In North Korea, kids don’t even know the internet exists. So how did the country pull off the Sony hack?

Kim must be feeling pretty pleased with himself.
Kim must be feeling pretty pleased with himself.
Image: ReutersS/KCNA
We may earn a commission from links on this page.

So the FBI has now formally accused North Korea of being behind the gigantic cyber-attack that has brought Sony Pictures to its knees over the past month—culminating in Sony’s decision yesterday to pull The Interview, which is about a fictional plot to assassinate Kim Jong-un, from theaters.

In other words, arguably the most damaging cyber-attack against a company ever, was, astonishingly, carried out by a very poor country where citizens are thought to lack basic internet access. 

“My students did not know the existence of the internet,” a North Korean school teacher and author, Suki Kim, said in a recent New York Times Book Review podcast. Hard numbers on internet access in North Korea are hard to come by (the International Telecommunications Union has no data for the country), but we do know cellphone access is booming.

Nonetheless, according to a Reuters report earlier this month, North Korea’s government has been pouring resources into cyber-espionage and hacking, which are much cheaper than heavy-duty military hardware. The totalitarian state established a secretive hacking cell called Bureau 121. “Military hackers are among the most talented, and rewarded, people in North Korea, handpicked and trained from as young as 17,” Reuters wrote, citing a defector. About 1,800 cyber-warriors are housed in the unit, which is considered the elite of the military, according to the report.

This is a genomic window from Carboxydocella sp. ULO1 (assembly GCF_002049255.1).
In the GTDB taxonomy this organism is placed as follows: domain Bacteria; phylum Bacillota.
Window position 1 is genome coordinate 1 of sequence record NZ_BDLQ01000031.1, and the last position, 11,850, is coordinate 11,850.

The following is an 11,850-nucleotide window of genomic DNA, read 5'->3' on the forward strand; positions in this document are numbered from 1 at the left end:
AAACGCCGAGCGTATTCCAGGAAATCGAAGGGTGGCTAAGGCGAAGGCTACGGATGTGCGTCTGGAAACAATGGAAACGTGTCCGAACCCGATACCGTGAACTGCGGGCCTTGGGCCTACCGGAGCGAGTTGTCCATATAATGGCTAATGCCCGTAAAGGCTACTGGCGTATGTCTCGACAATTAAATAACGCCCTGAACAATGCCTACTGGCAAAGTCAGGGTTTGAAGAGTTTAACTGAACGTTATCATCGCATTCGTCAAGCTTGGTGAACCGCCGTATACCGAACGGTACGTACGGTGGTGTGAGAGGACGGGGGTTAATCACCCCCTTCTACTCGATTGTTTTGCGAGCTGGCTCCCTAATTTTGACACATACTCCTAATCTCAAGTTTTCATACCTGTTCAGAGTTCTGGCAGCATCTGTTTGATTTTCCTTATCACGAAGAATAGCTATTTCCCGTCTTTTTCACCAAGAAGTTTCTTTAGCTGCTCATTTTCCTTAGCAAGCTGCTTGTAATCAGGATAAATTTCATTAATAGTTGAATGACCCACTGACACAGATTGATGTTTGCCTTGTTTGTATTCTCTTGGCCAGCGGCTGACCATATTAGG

Today’s FBI statement is the first time the US government (which had already briefed media outlets about this conclusion) has gone on the record about the Sony hack, which has captivated much of the media this week and unnerved Hollywood.

The FBI statement cites “similarities in specific lines of code, encryption algorithms, data deletion methods” to other malware North Korea is believed to have developed, as well as a “significant overlap” in the infrastructure used in the Sony attack with other attacks carried out by the state. The statement will probably put to bed lingering skepticism that North Korea was pulling the strings behind the attack. It reads:

We are deeply concerned about the destructive nature of this attack on a private sector entity and the ordinary citizens who worked there. Further, North Korea’s attack on SPE reaffirms that cyber threats pose one of the gravest national security dangers to the United States.

CNN is also reporting that the hackers sent another email directly to senior Sony executives this morning, warning them not to release the movie in any form.

How the US government proceeds from here remains to be seen.

Update 2:15 pm: At his last scheduled press conference for 2014, President Obama criticized Sony for its decision to pull The Interview from theaters. “I wish they had spoken to me first,” he told reporters. “We will respond, and we will respond accordingly.”